Chapter no 52

Eat, Pray, Love: One Woman's Search for Everything Across Italy, India and Indonesia

The biggest obstacle in my Ashram experience is not meditation, actually. That’s difficult, of course, but not murderous. There’s something even harder for me here. The murderous thing is what we do every morning after meditation and before breakfast (my God, but these mornings are long)—a chant called the Gurugita. Richard calls it “The Geet.” I have so much trouble with The Geet. I do not like it at all, never have, not since the first time I heard it sung at the Ashram in upstate New York. I love all the other chants and hymns of this Yogic tradition, but the Gurugita feels long, tedious, sonorous and insufferable. That’s just my opinion, of course; other people claim to love it, though I can’t fathom why.

The Gurugita is 182 verses long, for crying out loud (and sometimes I do), and each verse is a paragraph of impenetrable Sanskrit. Together with the preamble chant and the wrap-up chorus, the entire ritual takes about an hour and half to perform. This is before breakfast, remember, and after we have already had an hour of meditation and a twenty-minute chanting of the first morning hymn. The Gurugita is basically the reason you have to get up at 3:00 AM around here.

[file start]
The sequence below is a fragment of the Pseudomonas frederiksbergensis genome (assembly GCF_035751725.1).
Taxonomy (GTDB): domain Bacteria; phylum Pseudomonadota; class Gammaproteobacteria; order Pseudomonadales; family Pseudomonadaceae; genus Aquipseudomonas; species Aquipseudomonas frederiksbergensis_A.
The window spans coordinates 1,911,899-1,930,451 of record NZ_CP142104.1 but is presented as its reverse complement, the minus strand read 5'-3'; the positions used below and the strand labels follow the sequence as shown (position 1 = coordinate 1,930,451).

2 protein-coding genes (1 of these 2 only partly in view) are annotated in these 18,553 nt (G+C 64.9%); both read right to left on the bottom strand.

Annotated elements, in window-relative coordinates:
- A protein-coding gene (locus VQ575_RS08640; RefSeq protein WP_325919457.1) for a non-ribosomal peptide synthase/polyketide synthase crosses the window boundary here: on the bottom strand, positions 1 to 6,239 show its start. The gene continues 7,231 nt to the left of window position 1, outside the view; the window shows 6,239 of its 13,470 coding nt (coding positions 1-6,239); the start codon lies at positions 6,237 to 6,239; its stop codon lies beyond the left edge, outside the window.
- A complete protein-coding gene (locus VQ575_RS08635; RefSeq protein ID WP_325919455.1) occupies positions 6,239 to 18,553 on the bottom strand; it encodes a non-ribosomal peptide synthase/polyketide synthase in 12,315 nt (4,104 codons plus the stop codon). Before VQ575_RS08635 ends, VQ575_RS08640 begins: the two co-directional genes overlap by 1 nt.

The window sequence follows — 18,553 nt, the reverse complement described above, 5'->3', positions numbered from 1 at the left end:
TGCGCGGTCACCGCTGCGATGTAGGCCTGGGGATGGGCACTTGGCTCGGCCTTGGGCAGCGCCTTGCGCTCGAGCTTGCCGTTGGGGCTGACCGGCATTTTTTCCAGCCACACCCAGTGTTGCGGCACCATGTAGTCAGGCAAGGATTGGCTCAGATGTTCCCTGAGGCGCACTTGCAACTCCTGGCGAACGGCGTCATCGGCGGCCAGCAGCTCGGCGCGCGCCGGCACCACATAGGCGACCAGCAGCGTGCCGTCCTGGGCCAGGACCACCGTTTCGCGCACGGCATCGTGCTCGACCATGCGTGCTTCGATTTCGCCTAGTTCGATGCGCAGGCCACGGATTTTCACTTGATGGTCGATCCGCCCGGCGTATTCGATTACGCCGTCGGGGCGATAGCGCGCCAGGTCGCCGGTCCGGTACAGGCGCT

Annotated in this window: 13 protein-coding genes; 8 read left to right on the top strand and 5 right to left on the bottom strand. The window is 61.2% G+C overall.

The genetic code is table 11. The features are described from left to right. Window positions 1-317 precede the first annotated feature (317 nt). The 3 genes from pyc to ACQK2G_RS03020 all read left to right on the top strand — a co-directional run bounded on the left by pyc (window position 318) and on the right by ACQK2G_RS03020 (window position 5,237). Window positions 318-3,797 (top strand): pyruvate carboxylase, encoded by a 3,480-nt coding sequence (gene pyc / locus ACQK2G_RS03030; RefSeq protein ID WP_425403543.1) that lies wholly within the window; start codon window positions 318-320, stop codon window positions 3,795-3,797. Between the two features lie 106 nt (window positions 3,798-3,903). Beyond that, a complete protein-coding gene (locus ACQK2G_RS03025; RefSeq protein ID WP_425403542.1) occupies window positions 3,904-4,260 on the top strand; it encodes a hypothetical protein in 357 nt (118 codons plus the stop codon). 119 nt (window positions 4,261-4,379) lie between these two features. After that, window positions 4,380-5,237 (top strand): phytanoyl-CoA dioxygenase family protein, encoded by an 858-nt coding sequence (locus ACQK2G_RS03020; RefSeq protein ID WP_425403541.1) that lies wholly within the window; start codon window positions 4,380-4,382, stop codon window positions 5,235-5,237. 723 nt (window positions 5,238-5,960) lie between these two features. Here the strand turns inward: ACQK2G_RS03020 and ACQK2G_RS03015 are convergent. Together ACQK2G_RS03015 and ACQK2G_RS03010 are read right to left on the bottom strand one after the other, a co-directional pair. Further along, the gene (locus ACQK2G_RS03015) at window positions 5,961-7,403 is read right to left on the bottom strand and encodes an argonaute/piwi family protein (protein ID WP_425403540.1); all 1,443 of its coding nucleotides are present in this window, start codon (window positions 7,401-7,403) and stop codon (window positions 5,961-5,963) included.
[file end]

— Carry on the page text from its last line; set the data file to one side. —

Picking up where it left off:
I don’t like the tune, and I don’t like the words. Whenever I tell anyone around the Ashram this, they say, “Oh, but it’s so sacred!” Yes, but so is the Book of Job, and I don’t choose to sing the thing aloud every morning before breakfast.

The Gurugita does have an impressive spiritual lineage; it’s an excerpt from a holy ancient scripture of Yoga called the Skanda Purana, most of which has been lost, and little of which has been translated out of Sanskrit. Like much of Yogic scripture, it’s written in the form of a conversation, an almost Socratic dialogue. The conversation is between the goddess Parvati and the almighty, all-encompassing god Shiva.

Parvati and Shiva are the divine embodiment of creativity (the feminine) and consciousness (the masculine). She is the generative energy of the